Corporate Debt Review

The Next Russian Energy Sanction

Just Like Old Times

As the partisan tug-of-war continues over whether Russian influence extended to the Trump team or had an impact on the recent American election, an earlier sanction suggestion I made has resurfaced.

This move, if Congress ever agreed to act on it, would freeze U.S.-Russian relations, intensify the resurgence of a Cold War, and make portions of the global playing field look like a mine field.

Yet given the possible disclosures likely to come out in the near term, it may come to pass anyway. The Trump White House may not want it; parts of the Republican caucus may not either. Neither may make any difference.

Given my previous involvement in the “Great Game,” and my continuing contact with players in the intelligence community, the scuttlebutt is deafening. Whether it is Congressional committees or a special prosecutor, the revelations are going to make for some nasty headlines.

Before this is over, I think is quite likely that Congress will move back to revisit – and toughen – sanctions against Moscow. And the current occupant of the Oval Office will have little means to prevent it.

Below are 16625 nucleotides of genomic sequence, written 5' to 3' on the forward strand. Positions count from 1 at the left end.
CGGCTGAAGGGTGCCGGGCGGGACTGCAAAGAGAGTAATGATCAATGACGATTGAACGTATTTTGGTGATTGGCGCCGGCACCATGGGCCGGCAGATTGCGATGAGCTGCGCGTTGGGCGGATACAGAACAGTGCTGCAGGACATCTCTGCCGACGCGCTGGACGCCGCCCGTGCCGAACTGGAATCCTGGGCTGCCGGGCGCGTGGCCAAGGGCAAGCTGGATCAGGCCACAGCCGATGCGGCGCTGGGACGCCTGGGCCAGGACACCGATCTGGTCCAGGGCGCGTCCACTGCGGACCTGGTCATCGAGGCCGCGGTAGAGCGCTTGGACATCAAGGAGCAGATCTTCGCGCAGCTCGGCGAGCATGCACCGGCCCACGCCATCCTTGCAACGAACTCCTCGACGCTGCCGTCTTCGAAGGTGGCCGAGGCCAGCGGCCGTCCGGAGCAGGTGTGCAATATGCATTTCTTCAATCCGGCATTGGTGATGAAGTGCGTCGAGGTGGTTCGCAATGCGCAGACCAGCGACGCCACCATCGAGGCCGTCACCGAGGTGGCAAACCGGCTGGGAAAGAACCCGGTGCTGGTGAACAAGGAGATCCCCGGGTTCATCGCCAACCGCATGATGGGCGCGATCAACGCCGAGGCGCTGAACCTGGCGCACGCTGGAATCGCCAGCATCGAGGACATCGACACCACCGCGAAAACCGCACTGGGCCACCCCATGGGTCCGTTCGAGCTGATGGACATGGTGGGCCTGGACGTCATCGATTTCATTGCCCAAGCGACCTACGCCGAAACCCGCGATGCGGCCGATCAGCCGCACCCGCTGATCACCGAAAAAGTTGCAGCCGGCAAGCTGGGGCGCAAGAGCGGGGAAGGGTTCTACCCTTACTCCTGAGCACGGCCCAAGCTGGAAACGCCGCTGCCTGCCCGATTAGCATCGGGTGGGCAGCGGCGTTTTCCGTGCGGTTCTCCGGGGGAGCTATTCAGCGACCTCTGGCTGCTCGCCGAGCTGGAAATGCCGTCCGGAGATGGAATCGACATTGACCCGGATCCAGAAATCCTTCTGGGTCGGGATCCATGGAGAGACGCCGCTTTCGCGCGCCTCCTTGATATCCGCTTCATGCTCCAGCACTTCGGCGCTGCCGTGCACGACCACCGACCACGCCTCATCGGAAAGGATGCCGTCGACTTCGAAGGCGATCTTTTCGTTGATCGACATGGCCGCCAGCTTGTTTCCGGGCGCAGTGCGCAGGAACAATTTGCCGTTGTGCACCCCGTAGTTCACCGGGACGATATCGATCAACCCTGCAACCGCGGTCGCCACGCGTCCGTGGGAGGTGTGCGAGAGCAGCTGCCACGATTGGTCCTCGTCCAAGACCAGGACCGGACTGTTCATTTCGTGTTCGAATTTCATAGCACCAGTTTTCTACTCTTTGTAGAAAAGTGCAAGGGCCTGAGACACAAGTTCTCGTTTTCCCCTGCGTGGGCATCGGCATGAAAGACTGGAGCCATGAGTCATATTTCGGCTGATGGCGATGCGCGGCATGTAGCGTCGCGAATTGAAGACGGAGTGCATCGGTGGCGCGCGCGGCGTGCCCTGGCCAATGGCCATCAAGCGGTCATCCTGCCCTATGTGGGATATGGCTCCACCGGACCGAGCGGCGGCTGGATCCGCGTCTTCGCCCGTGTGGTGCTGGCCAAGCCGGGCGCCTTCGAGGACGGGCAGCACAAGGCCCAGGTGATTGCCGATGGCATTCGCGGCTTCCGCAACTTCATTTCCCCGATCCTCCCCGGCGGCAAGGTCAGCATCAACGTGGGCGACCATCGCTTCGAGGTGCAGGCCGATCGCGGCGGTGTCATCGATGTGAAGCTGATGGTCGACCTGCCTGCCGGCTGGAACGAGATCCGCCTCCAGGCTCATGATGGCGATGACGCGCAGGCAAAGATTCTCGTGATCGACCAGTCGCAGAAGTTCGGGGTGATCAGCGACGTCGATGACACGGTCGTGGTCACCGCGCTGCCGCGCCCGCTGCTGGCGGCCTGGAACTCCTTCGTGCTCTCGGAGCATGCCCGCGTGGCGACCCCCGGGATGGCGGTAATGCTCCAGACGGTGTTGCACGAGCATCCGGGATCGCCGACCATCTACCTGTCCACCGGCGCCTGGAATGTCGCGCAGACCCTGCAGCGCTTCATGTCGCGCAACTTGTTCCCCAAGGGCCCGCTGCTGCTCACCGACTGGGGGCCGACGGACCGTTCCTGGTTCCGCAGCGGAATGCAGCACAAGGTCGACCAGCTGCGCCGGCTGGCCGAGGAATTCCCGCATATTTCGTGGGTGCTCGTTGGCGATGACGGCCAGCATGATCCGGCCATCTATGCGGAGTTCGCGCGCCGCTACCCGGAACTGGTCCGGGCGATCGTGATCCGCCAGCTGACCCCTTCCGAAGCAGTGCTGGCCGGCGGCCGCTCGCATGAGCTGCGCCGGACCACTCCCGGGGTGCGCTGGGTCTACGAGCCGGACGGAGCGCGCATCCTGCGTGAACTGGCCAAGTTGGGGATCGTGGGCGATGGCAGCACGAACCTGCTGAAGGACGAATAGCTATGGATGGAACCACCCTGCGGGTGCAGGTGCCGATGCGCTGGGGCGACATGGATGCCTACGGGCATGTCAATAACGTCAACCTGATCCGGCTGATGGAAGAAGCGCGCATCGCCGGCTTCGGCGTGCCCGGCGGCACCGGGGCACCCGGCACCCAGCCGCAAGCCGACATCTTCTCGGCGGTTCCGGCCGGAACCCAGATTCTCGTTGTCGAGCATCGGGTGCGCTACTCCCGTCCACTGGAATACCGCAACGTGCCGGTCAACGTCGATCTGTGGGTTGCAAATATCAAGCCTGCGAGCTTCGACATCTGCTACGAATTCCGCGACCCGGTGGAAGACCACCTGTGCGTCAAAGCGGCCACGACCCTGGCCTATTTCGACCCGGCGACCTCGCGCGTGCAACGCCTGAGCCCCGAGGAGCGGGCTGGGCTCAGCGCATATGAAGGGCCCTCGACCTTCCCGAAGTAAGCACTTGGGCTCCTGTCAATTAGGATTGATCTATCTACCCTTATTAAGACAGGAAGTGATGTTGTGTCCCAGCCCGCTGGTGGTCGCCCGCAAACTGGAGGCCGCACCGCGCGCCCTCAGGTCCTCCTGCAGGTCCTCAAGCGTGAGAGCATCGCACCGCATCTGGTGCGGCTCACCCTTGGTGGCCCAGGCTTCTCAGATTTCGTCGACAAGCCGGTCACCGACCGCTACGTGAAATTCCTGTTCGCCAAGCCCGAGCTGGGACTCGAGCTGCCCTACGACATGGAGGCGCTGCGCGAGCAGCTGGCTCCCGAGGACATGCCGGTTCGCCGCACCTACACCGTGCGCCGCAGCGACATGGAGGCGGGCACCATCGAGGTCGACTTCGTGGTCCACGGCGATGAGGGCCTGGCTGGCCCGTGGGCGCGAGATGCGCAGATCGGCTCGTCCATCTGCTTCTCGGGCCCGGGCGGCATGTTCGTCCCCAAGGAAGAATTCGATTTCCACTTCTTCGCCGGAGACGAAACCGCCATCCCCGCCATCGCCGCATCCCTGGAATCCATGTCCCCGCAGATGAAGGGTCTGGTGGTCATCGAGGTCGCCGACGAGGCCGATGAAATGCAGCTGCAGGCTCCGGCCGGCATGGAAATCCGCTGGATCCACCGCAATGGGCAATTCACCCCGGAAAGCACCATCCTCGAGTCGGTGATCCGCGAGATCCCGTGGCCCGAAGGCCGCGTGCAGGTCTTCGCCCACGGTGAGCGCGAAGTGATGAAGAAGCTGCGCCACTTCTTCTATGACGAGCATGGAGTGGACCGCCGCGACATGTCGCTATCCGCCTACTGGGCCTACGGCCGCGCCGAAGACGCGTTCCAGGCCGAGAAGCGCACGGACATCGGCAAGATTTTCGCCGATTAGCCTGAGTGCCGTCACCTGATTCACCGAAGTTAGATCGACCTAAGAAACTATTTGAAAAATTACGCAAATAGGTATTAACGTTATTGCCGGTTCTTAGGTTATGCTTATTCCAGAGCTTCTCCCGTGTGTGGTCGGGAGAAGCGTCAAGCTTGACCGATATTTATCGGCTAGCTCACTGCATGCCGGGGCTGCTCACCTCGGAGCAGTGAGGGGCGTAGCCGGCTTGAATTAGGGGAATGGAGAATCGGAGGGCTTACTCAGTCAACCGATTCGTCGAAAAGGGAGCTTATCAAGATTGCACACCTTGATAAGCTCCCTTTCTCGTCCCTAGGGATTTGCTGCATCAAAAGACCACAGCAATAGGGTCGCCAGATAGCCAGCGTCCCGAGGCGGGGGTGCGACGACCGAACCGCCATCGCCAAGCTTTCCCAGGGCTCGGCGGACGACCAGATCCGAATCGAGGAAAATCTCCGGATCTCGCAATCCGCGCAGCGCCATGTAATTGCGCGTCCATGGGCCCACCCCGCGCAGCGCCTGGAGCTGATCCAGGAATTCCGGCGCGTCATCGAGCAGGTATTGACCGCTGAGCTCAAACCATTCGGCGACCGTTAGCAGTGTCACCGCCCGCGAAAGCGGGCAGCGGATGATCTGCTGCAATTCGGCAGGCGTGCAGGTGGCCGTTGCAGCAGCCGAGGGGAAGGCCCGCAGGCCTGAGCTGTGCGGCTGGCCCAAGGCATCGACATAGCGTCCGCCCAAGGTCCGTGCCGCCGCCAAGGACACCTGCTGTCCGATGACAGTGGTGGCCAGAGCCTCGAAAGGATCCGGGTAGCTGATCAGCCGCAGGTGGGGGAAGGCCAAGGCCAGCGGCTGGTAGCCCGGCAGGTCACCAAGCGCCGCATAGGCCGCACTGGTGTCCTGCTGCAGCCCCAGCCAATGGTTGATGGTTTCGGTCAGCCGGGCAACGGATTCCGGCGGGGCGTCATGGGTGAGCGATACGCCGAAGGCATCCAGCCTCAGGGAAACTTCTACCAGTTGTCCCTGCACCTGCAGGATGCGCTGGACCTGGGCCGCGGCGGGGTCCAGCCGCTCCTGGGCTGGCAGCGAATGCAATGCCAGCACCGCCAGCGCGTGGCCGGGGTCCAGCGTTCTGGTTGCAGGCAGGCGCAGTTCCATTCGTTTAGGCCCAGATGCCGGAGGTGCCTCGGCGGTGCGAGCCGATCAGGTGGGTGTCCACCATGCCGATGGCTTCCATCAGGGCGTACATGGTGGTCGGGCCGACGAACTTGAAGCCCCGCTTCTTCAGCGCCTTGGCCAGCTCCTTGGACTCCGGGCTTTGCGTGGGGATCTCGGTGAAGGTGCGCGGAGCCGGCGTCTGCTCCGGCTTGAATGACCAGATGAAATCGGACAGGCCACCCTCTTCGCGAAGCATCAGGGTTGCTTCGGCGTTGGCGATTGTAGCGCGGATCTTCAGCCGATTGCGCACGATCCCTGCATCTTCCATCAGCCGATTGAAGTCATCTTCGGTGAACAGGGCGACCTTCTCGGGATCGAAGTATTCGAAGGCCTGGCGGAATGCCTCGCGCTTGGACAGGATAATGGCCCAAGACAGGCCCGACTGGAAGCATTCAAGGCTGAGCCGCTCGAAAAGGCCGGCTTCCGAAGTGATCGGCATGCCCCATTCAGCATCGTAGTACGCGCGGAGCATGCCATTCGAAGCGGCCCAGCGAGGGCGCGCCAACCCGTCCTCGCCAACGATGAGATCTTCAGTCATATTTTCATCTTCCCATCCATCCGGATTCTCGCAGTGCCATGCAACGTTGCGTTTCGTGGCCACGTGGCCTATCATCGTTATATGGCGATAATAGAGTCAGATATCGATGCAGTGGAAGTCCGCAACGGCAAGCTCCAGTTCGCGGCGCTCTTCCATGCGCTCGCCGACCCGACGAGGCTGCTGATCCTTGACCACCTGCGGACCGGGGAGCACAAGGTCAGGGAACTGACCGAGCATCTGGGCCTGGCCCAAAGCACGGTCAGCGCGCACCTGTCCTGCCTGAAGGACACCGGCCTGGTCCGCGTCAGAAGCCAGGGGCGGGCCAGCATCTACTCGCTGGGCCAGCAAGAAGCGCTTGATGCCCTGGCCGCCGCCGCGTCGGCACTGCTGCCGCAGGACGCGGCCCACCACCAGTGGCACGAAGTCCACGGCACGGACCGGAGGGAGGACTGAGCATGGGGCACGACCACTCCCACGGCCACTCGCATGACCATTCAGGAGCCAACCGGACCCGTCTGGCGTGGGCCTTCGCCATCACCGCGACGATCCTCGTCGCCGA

And this leads me back to themes I addressed in a series of writings over the past 18 months.

First, a little background. I spend decades as a university professor and global energy analyst. But these were in large measure my “day jobs.”  Because almost 47 years ago I also signed an agreement with Uncle Sam…

The government essentially said it understood my soul may belong to God, but the rest of the anatomy was going to be theirs until further notice. That was what brought me into a sometimes-ill-defined segment of public service. It’s a job you never really have the option of leaving – at least easily and preferably while still drawing breath.

But over time age takes its toll. That meant I finally got to the point where I could use the memorable Danny Glover line from the Lethal Weapon movies: “I’m too old for this s***.”

Eventually, I was shot at less often.

But my role in the Great Game was hardly over, because – Shazam! I was transformed into an operational consultant and under that rubric, likely to be drawn into just about anything.

My bailiwick during my operational life was in counter-intelligence and in those days the primary object of my attention was Moscow.